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Behavioral responses of leopard seals to human activity on the New Zealand coast
  • Giverny Forbes,
  • Elisabeth Slooten
Giverny Forbes
University of Otago Department of Zoology

Corresponding Author:[email protected]

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Elisabeth Slooten
University of Otago Department of Zoology
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Abstract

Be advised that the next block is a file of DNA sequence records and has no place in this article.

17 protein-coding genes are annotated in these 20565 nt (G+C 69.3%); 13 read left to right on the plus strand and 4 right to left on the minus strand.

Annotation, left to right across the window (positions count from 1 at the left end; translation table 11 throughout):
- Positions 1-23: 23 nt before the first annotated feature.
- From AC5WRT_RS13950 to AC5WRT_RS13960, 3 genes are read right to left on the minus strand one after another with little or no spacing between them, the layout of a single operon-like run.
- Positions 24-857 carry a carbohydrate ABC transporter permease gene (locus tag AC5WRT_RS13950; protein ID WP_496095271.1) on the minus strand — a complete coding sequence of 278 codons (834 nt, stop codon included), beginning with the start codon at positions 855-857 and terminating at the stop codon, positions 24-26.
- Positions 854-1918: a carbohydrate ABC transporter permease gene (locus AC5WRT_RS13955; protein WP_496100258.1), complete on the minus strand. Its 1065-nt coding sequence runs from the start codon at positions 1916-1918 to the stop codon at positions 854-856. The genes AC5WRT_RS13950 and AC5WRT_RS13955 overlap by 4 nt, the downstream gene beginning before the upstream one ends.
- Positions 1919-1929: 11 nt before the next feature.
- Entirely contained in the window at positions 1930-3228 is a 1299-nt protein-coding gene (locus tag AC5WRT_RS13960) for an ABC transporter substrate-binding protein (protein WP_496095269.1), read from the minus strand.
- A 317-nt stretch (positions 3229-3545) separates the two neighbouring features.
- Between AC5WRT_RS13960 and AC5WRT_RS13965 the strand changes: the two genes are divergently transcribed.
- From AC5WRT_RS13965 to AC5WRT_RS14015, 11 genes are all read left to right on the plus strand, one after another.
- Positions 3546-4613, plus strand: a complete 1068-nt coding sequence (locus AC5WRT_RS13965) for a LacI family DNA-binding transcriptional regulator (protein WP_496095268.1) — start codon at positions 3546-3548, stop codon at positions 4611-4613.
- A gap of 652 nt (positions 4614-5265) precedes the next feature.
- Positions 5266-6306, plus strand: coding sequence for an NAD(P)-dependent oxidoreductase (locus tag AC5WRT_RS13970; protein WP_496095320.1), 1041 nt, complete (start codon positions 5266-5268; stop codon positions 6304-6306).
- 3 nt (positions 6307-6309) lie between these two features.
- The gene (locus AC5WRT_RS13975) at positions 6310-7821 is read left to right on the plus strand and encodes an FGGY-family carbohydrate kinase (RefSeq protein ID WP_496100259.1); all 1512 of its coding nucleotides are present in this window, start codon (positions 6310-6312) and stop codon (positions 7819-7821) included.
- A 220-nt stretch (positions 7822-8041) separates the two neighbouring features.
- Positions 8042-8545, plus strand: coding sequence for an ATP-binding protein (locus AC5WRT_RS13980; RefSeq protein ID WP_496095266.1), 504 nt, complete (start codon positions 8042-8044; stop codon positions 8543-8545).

Leopard seals are encountered by people hundreds of times a year along New Zealand’s coastline. They likely utilize New Zealand’s coastline for rest and recuperation. Human activity could disturb leopard seals’ rest and their subsequent responses could endanger human safety. This research aimed to determine whether leopard seals changed their behavior in response to human activity and whether these responses endangered human safety. This research utilized video recordings of twenty-nine individuals hauled out on the Otago coastline in New Zealand. The behavior of leopard seals under control conditions was compared to that expressed when people and/or dogs were present, and natural stimuli such as rain. Leopard seals rested for most of their time budget under all conditions but did so significantly less under the natural stimuli conditions compared to control conditions (p = <0.001, p = <0.001). Leopard seals lifted their heads significantly more when dogs and/or people were present (p = 0.003, p = 0.02) than under the control condition. They also moved significantly more when being measured (p = 0.041) than was observed under the control condition. Leopard seals did not express any behavior which could threaten the safety of a person or dog during this study. These results suggest that leopard seals can be disturbed by human activity when hauled out on shore but are unlikely to endanger human safety. It is recommended that wildlife managers maintain an exclusion zone of 20 m to ensure the welfare of hauled out leopard seals and human safety. Further research is required to assess to what extent the observed disturbances impact the seals’ fitness and whether there is a cumulative impact.